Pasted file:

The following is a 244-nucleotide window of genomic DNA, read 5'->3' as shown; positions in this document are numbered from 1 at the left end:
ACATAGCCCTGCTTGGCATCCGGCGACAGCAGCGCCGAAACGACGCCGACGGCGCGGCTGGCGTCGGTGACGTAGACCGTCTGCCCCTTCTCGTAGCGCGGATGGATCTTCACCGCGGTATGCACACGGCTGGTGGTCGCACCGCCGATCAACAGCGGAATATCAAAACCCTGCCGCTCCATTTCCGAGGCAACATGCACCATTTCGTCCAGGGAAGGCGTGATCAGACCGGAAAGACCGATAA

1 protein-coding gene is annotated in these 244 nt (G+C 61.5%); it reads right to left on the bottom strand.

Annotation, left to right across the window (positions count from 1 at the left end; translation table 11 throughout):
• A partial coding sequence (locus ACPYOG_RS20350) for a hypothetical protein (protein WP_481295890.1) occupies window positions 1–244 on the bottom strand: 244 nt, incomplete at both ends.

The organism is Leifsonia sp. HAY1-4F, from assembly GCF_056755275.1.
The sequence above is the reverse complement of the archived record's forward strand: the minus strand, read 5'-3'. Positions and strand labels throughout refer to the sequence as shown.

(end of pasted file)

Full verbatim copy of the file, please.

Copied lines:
The following is a 244-nucleotide window of genomic DNA, read 5'->3' as shown; positions in this document are numbered from 1 at the left end:
ACATAGCCCTGCTTGGCATCCGGCGACAGCAGCGCCGAAACGACGCCGACGGCGCGGCTGGCGTCGGTGACGTAGACCGTCTGCCCCTTCTCGTAGCGCGGATGGATCTTCACCGCGGTATGCACACGGCTGGTGGTCGCACCGCCGATCAACAGCGGAATATCAAAACCCTGCCGCTCCATTTCCGAGGCAACATGCACCATTTCGTCCAGGGAAGGCGTGATCAGACCGGAAAGACCGATAA

1 protein-coding gene is annotated in these 244 nt (G+C 61.5%); it reads right to left on the bottom strand.

Annotation, left to right across the window (positions count from 1 at the left end; translation table 11 throughout):
• A partial coding sequence (locus ACPYOG_RS20350) for a hypothetical protein (protein WP_481295890.1) occupies window positions 1–244 on the bottom strand: 244 nt, incomplete at both ends.

The organism is Leifsonia sp. HAY1-4F, from assembly GCF_056755275.1.
The sequence above is the reverse complement of the archived record's forward strand: the minus strand, read 5'-3'. Positions and strand labels throughout refer to the sequence as shown.